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If you want to check out how well a restaurant is doing, visit on a Monday or Tuesday evening. Stop by an ethnic establishment, a place to which people go for particular flavors. Schedule your meal during prime-time TV hours, when the kids have gone to bed and most folks would prefer to curl up on the couch with a pizza. Or make sure it's raining outside, the kind of downpour that keeps people inside, where they finally get around to defrosting last year's meat loaf for dinner. If the place you visit is still crowded, something must be going on.
All of the above factors weighed in when I went to La Tre, a Vietnamese restaurant at 249 E. Palmetto Park Rd. in Boca Raton, and found tables scarce. And something was going on: thoughtfully prepared cuisine, served in a bright, family-run dining room accented by Art Deco-inspired metallic chairs, white tablecloths, and lacquered Oriental wall-hangings. The only catch, for regulars, is a bit of confusion concerning the name.
Once owned by restaurateur, chef, and cookbook author Binh Duong, who penned The Simple Art of Vietnamese Cooking (Prentice Hall Press, 1991), La Tre used to be known as La Truc, which opened seven years ago several doors away from where it stands today. But Duong, who also runs the busy Truc Orient Express in Hartford, Connecticut, downsized his upscale operation last year and moved it to a smaller site, which is operated by his brother, Toi Duong. The resulting full house, which would have been half a house at La Truc, made service slow in the 75-seat storefront dining room and caused the kitchen to run out of quail, one of the entrees we'd ordered. But even the hour wait for our main courses didn't detract from the pleasurable fare.
249 E. Palmetto Park Road
Boca Raton, FL 33432
Region: Boca Raton
The name La Tre hints at Vietnam's former connection to France, but only the desserts (creme caramel, for instance) smack of Napoleon. Likewise the 1000-year Chinese rule of the country shows up in only one or two dishes. For the most part, the menu smacks of Vietnam's independence.
One characteristic of Vietnamese cuisine is that it's served at about room temperature, so the salads were only faintly cool, the cooked dishes less than hot. Our freshly wrapped goi cuon, or summer rolls, were refreshing but not refrigerator-chilled, a fact we appreciated. The supple rice-paper skin swelled with an assortment of boiled shrimp, crisp lettuce, strands of vermicelli, and potent mint and coriander leaves. A rich bean-paste condiment, garnished with chopped peanuts, added piquancy to the salad rolls.
Unlike the French, who end their meals with salad, the Vietnamese start with it. We delighted in Truc goi vit, a selection of mixed greens tossed with slices of roasted duck, roasted Holland red bell peppers, and a spicy dill vinaigrette. The succulent, medium-rare duck, devoid of fat, was deliciously paired with the robust peppers and buttery lettuces.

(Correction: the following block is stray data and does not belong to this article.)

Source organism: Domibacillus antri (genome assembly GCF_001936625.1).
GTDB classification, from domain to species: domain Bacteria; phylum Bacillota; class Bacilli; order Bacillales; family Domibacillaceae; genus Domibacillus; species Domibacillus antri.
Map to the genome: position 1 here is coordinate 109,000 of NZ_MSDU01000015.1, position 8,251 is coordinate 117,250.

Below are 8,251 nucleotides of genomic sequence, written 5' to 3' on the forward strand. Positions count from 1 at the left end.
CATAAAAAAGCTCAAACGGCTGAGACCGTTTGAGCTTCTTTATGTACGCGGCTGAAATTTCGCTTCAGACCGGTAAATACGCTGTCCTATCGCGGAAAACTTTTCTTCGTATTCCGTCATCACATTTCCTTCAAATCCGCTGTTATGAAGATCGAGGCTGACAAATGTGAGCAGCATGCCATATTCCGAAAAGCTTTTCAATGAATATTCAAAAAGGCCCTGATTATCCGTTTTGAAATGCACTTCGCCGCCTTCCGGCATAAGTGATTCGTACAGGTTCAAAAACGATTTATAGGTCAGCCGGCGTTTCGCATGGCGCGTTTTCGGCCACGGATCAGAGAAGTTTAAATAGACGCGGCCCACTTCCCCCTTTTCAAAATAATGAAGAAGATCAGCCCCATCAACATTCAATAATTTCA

On rainy winter nights I crave something warm, so I started my meal with the cabbage-roll soup. The chicken stock, flavored with fish sauce and rife with chopped green onions, was steamy but not scalding, heated to a drinkable degree. Instead of dumplings, as you might find in a Chinese restaurant, three cabbage rolls were filled with ground pork and tied with long strands of scallions to create tasty little presents.
Cha gio Truc dac biet, special shrimp rolls, could have also been placed under a tree. Three triangular turnovers were plump with a mixture of ground crabmeat, pork, and shrimp. The deep-fried, rice-paper covering may have been a little stale and greasy, but the nuoc mam, the ubiquitous dipping sauce based on fermented fish, gave the shrimp rolls a flavorful boost.
On the back page of La Tre's menu is a list of vegetarian dishes, including another trinity: ca tim chien don, three juicy pieces of crisp eggplant blanketed with bean-thread noodles. The untidy bundles were fried to a crackling finish and drizzled with plum sauce -- a sweet, tangy touch.
The vegetarian menu also features half a dozen entrees, including a rice-batter crepe called banh xeo chay, or "monk crepe." Inside the pan-fried pancake, which looked like an omelet, were numerous vegetables, most notably bean sprouts, mushrooms, and onions. (When stuffed with shrimp, pork, or chicken, they are called "happy pancakes.") The crunchy crepe was softened by a sweet-tangy nuoc cham, fish sauce doctored with lime juice, sugar, vinegar, and chili peppers.
On the regular menu, seafood dominates. Goi muc was pearly squid, the strips of body meat sliced and marinated in fish paste, tamarind pulp, lime juice, garlic, and coriander. Tenderized by the marinade, the squid was spicy from chilies and tart from lemongrass. Onions and crushed peanuts were thrown on top for texture. The dish is listed as a main course on the menu, but Binh Duong calls it a salad in his book, so don't be surprised when it's served in a manner considered "cold" by most.
La Tre also offers a beautiful grilled salmon. This skin-on fillet was marinated in rice-wine sauce, then grilled until the skin blackened and separated from the meaty fish. Moist and fragrant, the salmon was accompanied by verdant, wok-charred broccoli and two stalks of asparagus as big as trees.